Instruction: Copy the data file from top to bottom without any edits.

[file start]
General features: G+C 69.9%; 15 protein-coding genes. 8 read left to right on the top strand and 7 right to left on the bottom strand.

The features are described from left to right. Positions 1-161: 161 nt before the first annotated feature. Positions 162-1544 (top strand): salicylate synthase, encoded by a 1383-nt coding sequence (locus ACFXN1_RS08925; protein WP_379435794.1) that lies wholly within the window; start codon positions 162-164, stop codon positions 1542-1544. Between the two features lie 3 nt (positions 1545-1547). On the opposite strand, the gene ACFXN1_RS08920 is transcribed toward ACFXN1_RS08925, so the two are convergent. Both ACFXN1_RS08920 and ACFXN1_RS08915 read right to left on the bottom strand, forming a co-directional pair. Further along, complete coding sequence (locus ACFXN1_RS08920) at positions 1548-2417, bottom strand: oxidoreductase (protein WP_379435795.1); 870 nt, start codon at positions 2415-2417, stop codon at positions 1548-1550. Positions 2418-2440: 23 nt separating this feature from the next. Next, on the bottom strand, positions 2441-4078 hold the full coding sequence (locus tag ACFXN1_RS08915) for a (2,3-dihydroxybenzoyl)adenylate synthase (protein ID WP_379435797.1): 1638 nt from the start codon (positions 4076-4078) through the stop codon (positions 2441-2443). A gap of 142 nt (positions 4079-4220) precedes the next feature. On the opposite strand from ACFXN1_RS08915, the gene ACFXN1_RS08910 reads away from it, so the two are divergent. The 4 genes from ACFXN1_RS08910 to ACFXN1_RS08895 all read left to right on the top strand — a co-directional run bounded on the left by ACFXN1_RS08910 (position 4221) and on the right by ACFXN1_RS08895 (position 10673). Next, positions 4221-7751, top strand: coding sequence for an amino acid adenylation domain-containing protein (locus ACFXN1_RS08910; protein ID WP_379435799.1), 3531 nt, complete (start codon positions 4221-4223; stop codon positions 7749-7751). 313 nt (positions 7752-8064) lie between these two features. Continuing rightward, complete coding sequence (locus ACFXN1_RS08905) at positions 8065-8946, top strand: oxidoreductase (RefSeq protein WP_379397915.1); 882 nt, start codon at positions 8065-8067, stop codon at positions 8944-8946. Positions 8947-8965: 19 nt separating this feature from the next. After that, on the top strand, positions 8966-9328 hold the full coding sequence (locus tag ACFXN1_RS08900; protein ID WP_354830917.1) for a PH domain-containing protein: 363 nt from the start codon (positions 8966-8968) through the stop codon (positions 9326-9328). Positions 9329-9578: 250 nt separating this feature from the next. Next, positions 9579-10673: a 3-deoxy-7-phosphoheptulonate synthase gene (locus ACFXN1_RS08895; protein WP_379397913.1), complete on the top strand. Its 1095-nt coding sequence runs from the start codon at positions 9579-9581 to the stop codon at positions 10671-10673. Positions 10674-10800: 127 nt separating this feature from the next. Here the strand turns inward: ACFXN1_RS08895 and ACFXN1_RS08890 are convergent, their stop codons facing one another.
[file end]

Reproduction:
General features: G+C 69.9%; 15 protein-coding genes. 8 read left to right on the top strand and 7 right to left on the bottom strand.

The features are described from left to right. Positions 1-161: 161 nt before the first annotated feature. Positions 162-1544 (top strand): salicylate synthase, encoded by a 1383-nt coding sequence (locus ACFXN1_RS08925; protein WP_379435794.1) that lies wholly within the window; start codon positions 162-164, stop codon positions 1542-1544. Between the two features lie 3 nt (positions 1545-1547). On the opposite strand, the gene ACFXN1_RS08920 is transcribed toward ACFXN1_RS08925, so the two are convergent. Both ACFXN1_RS08920 and ACFXN1_RS08915 read right to left on the bottom strand, forming a co-directional pair. Further along, complete coding sequence (locus ACFXN1_RS08920) at positions 1548-2417, bottom strand: oxidoreductase (protein WP_379435795.1); 870 nt, start codon at positions 2415-2417, stop codon at positions 1548-1550. Positions 2418-2440: 23 nt separating this feature from the next. Next, on the bottom strand, positions 2441-4078 hold the full coding sequence (locus tag ACFXN1_RS08915) for a (2,3-dihydroxybenzoyl)adenylate synthase (protein ID WP_379435797.1): 1638 nt from the start codon (positions 4076-4078) through the stop codon (positions 2441-2443). A gap of 142 nt (positions 4079-4220) precedes the next feature. On the opposite strand from ACFXN1_RS08915, the gene ACFXN1_RS08910 reads away from it, so the two are divergent. The 4 genes from ACFXN1_RS08910 to ACFXN1_RS08895 all read left to right on the top strand — a co-directional run bounded on the left by ACFXN1_RS08910 (position 4221) and on the right by ACFXN1_RS08895 (position 10673). Next, positions 4221-7751, top strand: coding sequence for an amino acid adenylation domain-containing protein (locus ACFXN1_RS08910; protein ID WP_379435799.1), 3531 nt, complete (start codon positions 4221-4223; stop codon positions 7749-7751). 313 nt (positions 7752-8064) lie between these two features. Continuing rightward, complete coding sequence (locus ACFXN1_RS08905) at positions 8065-8946, top strand: oxidoreductase (RefSeq protein WP_379397915.1); 882 nt, start codon at positions 8065-8067, stop codon at positions 8944-8946. Positions 8947-8965: 19 nt separating this feature from the next. After that, on the top strand, positions 8966-9328 hold the full coding sequence (locus tag ACFXN1_RS08900; protein ID WP_354830917.1) for a PH domain-containing protein: 363 nt from the start codon (positions 8966-8968) through the stop codon (positions 9326-9328). Positions 9329-9578: 250 nt separating this feature from the next. Next, positions 9579-10673: a 3-deoxy-7-phosphoheptulonate synthase gene (locus ACFXN1_RS08895; protein WP_379397913.1), complete on the top strand. Its 1095-nt coding sequence runs from the start codon at positions 9579-9581 to the stop codon at positions 10671-10673. Positions 10674-10800: 127 nt separating this feature from the next. Here the strand turns inward: ACFXN1_RS08895 and ACFXN1_RS08890 are convergent, their stop codons facing one another.